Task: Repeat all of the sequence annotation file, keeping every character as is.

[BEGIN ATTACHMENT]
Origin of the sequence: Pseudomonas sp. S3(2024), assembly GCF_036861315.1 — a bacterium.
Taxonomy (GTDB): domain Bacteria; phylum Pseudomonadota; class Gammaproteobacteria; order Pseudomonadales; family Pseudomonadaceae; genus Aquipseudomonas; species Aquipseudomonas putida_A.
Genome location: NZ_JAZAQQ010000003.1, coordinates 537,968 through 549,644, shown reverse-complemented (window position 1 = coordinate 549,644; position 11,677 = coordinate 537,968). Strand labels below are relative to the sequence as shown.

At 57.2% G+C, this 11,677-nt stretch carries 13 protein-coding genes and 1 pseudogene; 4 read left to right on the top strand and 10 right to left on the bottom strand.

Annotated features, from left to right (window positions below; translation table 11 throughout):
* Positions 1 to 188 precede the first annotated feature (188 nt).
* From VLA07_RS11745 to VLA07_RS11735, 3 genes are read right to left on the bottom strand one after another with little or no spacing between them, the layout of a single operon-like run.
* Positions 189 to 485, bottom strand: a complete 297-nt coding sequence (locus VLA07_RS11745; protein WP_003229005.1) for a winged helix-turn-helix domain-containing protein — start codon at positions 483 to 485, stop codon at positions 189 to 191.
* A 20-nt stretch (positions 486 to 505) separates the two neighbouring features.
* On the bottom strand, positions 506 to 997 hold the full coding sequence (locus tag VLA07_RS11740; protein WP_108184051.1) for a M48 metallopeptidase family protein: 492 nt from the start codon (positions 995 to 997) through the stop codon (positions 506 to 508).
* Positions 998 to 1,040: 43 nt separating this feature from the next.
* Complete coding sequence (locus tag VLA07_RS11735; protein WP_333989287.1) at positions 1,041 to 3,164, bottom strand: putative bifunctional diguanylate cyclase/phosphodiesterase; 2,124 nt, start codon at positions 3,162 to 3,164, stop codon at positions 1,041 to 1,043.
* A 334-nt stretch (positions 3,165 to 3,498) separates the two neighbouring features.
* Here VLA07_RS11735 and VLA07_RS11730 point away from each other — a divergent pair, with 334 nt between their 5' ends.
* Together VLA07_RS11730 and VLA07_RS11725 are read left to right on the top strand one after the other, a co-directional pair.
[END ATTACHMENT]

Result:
Origin of the sequence: Pseudomonas sp. S3(2024), assembly GCF_036861315.1 — a bacterium.
Taxonomy (GTDB): domain Bacteria; phylum Pseudomonadota; class Gammaproteobacteria; order Pseudomonadales; family Pseudomonadaceae; genus Aquipseudomonas; species Aquipseudomonas putida_A.
Genome location: NZ_JAZAQQ010000003.1, coordinates 537,968 through 549,644, shown reverse-complemented (window position 1 = coordinate 549,644; position 11,677 = coordinate 537,968). Strand labels below are relative to the sequence as shown.

At 57.2% G+C, this 11,677-nt stretch carries 13 protein-coding genes and 1 pseudogene; 4 read left to right on the top strand and 10 right to left on the bottom strand.

Annotated features, from left to right (window positions below; translation table 11 throughout):
* Positions 1 to 188 precede the first annotated feature (188 nt).
* From VLA07_RS11745 to VLA07_RS11735, 3 genes are read right to left on the bottom strand one after another with little or no spacing between them, the layout of a single operon-like run.
* Positions 189 to 485, bottom strand: a complete 297-nt coding sequence (locus VLA07_RS11745; protein WP_003229005.1) for a winged helix-turn-helix domain-containing protein — start codon at positions 483 to 485, stop codon at positions 189 to 191.
* A 20-nt stretch (positions 486 to 505) separates the two neighbouring features.
* On the bottom strand, positions 506 to 997 hold the full coding sequence (locus tag VLA07_RS11740; protein WP_108184051.1) for a M48 metallopeptidase family protein: 492 nt from the start codon (positions 995 to 997) through the stop codon (positions 506 to 508).
* Positions 998 to 1,040: 43 nt separating this feature from the next.
* Complete coding sequence (locus tag VLA07_RS11735; protein WP_333989287.1) at positions 1,041 to 3,164, bottom strand: putative bifunctional diguanylate cyclase/phosphodiesterase; 2,124 nt, start codon at positions 3,162 to 3,164, stop codon at positions 1,041 to 1,043.
* A 334-nt stretch (positions 3,165 to 3,498) separates the two neighbouring features.
* Here VLA07_RS11735 and VLA07_RS11730 point away from each other — a divergent pair, with 334 nt between their 5' ends.
* Together VLA07_RS11730 and VLA07_RS11725 are read left to right on the top strand one after the other, a co-directional pair.